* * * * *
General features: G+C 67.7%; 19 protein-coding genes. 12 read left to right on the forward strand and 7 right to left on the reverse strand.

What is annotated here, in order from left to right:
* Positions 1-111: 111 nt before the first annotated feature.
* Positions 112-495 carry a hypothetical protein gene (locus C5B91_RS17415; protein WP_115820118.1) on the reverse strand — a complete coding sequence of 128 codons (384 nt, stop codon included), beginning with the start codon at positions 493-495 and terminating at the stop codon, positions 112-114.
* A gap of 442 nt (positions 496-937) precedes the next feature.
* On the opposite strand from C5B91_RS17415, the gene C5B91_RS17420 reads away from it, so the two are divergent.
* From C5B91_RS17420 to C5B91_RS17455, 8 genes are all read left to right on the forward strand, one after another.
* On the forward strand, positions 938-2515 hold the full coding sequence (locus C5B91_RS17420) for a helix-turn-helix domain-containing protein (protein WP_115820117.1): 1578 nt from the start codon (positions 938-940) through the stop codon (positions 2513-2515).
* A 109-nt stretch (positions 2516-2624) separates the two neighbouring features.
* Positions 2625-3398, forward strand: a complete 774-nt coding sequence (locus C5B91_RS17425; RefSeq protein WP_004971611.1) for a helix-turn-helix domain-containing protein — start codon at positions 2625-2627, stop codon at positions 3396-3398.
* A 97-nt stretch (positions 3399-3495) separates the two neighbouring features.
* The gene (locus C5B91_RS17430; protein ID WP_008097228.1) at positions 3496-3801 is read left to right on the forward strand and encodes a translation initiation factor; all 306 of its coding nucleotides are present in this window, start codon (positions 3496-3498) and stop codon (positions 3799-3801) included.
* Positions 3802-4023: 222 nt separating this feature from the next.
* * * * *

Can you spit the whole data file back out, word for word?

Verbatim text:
General features: G+C 67.7%; 19 protein-coding genes. 12 read left to right on the forward strand and 7 right to left on the reverse strand.

What is annotated here, in order from left to right:
* Positions 1-111: 111 nt before the first annotated feature.
* Positions 112-495 carry a hypothetical protein gene (locus C5B91_RS17415; protein WP_115820118.1) on the reverse strand — a complete coding sequence of 128 codons (384 nt, stop codon included), beginning with the start codon at positions 493-495 and terminating at the stop codon, positions 112-114.
* A gap of 442 nt (positions 496-937) precedes the next feature.
* On the opposite strand from C5B91_RS17415, the gene C5B91_RS17420 reads away from it, so the two are divergent.
* From C5B91_RS17420 to C5B91_RS17455, 8 genes are all read left to right on the forward strand, one after another.
* On the forward strand, positions 938-2515 hold the full coding sequence (locus C5B91_RS17420) for a helix-turn-helix domain-containing protein (protein WP_115820117.1): 1578 nt from the start codon (positions 938-940) through the stop codon (positions 2513-2515).
* A 109-nt stretch (positions 2516-2624) separates the two neighbouring features.
* Positions 2625-3398, forward strand: a complete 774-nt coding sequence (locus C5B91_RS17425; RefSeq protein WP_004971611.1) for a helix-turn-helix domain-containing protein — start codon at positions 2625-2627, stop codon at positions 3396-3398.
* A 97-nt stretch (positions 3399-3495) separates the two neighbouring features.
* The gene (locus C5B91_RS17430; protein ID WP_008097228.1) at positions 3496-3801 is read left to right on the forward strand and encodes a translation initiation factor; all 306 of its coding nucleotides are present in this window, start codon (positions 3496-3498) and stop codon (positions 3799-3801) included.
* Positions 3802-4023: 222 nt separating this feature from the next.